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Counseling/spreading rumors of abuse


I have a daughter who is a young adult and has been claiming I am verbally abusive to her .She has told this to my spouse and anyone else who will listen. My spouse has requested family therapy to her many times but she refuses.He has also told her he has never witnessed any of the abuse she mentions but has sympathized with her.Over the last several years she has gotten progressively worse by refusing to help around the house,clean up after herself, refuse to communicate or listen and make demands for money etc. I just learned from talking to her friend's mother that her friend is spreading the same rumors about her mother. I am at a loss as to what to do about this behavior or the purpose behind it. I try very hard to be a good parent and have gotten many compliments regarding my parenting from many people over the years. Any help would be appreciated.

Anita,  I can only imagine how hurtful this is for you.  Let me begin with the obvious, you can only change what you do in response to your daughter.  There are 3 basic rules of life:  1) if it isn't broken, don't fix it; 2) If something works, do more of it, and 3) If something isn't working, stop and do something different.  Einstein said that true insanity is doing the same thing over and over expecting a different result.  I could spend time and effort speculating what motivates your daughter to spread these rumors. These would only be speculations and even if we were able to understand her, it probably wouldn't change a thing.  Contrary to popular belief, knowing more about problems doesn't lead to solutions; it just leads to knowing more about problems.  There are several suggestions that I have.  However, these are only suggestions and there are no guarantees that they will change anything.  Human behavior is too complex and unpredictable - so, we're dealing with probability here.  I think the suggestions give you the best chance to change things and do the best you can in a difficult situation.  I think what might be helpful is having two separate. conversations.  The first is with the person you refer to as your spouse.  Reading between the lines, I'm guessing that this is not your daughter's father (otherwise I expect you would be referring to him in that vein).  Talk to him about the situation, if you haven't already.  I think you might find that he finds himself in a difficult position.  On one hand, wanting to keep peace in the house and a positive relationship with your daughter and on the other hand, wanting to support you.  You need to sit down with him and listen to his concerns and then strategize together how to approach this.  He might have some very useful ideas.  In terms of your daughter, I suggest you make a date to have a talk maybe over lunch together in a neutral place - such as a restaurant or your local coffee place.  It's important that you act in any way defensive and/or angry although certainly both feelings and thoughts are probably justified.  However, being angry and defensive will just elicit the same from your daughter and will be an example of doing that which doesn't work.  I would also suggest that you not dwell on the past or her trespasses.  Make it clear that what she is doing is hurtful to you.  Make it also clear that you understand that she strongly believes in what she is saying and that you believe just as strongly that you have done and are doing the best job you can as her mother.  The issue here isn't the past; the issue here is a discussion about what you want to happen TOGETHER in the future especially as regards your relationship.  It's important to acknowledge that you are inviting a transition from mother/child to 2 responsible and caring adults.  It's very probable that she will insist on presenting all the evidence of how you were abusive. It's going to be very easy to act defensively.  What will be most useful is to keep coming back to inviting her to thinking about the future of your relationship and how both of you envision that - that's the goal for the discussion.  If she isn't able to get beyond her perceived being abuses, it might be time to talk about the need for her to take responsibility for her own life and find her own place to live - of course with your emotional and financial support.  After all, why would she want to continue living with someone who she believes is abusing her?  One of two things will happen; she will either agree or say that she doesn't have the financial means to do that. You then have the option of allowing her to continue living with you and that there are reasonable conditions for that to happen:  she needs to stop spreading rumors, she needs to keep her place tidy, she needs to help around the house, etc.  Make sure you share this with your spouse and get his thoughts and ideas as well.  Once your are ready, set the date with your daughter; don't do that until you are pretty sure that you're prepared for this conversation.  I hope this helps; please let me know if you have any other questions and if you have the time and inclination let me know what you did that made a difference.  Joel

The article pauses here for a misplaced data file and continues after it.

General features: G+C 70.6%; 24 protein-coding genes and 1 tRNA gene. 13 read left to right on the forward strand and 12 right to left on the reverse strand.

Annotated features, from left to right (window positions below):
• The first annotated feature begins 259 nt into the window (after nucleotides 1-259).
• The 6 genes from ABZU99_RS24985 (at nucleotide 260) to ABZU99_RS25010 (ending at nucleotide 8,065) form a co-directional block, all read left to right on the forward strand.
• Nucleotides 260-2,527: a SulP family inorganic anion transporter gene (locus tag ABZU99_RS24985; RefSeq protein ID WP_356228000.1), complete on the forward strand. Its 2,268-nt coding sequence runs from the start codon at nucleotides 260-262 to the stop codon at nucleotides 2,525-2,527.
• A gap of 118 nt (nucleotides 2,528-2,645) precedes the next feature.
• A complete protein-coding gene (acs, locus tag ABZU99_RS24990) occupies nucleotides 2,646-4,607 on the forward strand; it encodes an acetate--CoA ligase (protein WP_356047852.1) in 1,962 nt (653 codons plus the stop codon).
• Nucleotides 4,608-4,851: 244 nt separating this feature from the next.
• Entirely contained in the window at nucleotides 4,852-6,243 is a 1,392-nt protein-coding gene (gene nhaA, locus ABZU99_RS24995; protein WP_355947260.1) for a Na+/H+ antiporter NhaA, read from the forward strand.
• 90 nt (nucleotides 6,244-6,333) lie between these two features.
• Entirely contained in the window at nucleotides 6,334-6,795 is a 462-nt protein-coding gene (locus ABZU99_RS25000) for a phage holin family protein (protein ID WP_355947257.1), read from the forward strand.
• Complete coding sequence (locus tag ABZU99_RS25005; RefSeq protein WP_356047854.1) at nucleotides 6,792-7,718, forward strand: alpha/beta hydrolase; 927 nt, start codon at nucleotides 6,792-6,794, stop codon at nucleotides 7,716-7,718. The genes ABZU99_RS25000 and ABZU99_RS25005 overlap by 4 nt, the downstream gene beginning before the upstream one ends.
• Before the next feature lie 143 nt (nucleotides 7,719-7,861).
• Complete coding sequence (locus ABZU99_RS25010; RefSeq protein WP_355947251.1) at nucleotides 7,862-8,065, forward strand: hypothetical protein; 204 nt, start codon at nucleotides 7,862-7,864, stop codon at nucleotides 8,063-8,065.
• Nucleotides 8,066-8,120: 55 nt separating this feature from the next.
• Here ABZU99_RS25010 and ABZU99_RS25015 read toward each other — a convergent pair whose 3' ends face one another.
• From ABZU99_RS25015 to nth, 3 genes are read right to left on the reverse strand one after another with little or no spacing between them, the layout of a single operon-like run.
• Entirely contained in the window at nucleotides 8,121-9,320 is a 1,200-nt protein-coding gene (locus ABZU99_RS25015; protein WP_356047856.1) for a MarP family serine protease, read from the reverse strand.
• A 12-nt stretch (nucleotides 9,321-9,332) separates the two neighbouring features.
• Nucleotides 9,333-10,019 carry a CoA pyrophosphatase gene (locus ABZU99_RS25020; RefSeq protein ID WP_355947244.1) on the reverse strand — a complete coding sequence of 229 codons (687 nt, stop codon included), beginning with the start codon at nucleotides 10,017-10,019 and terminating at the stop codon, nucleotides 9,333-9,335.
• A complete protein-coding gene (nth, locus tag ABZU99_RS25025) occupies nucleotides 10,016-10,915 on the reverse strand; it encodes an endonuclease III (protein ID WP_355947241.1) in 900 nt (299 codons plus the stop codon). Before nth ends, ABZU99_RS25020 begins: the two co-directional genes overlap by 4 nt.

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Joel Simon


General questions about counseling, psychotherapy and mental health.


Over 30 years as a therapist, clinical supervisor and solution-focused trainer. I've worked in a variety of settings including adolescent day treatment, inpatient psychiatric hospitals, community mental health clinics, and hospice. Further information is available on my website:

A founding member of the Solution Focused Brief Therapy Association, Academy of Certified Social Workers, Board Certified Diplomate in Clinical Social Work, Licensed Clinical Social Worker (LCSW) in New York State.

Co-authored "Solution-Focused Brief Practice With Long-Term Clients in Mental Health Services: I'm More Than My Label." Authored: "Solution-Focused Practice in End-of-Life and Grief Counseling" Several articles published in professional journals including 2 with Insoo Kim Berg. Further details are available at

Masters of Social Work (Yeshiva University 1978). 5 years training in Transactional Analysis, certified in Advanced Ericksonian Psychotherapy and Hypnosis with the New York Society (NYSEPH), Advanced training and advanced supervision seminar in solution-focused brief therapy with the co-developers of the approach, Insoo Kim Berg and Steve de Shazer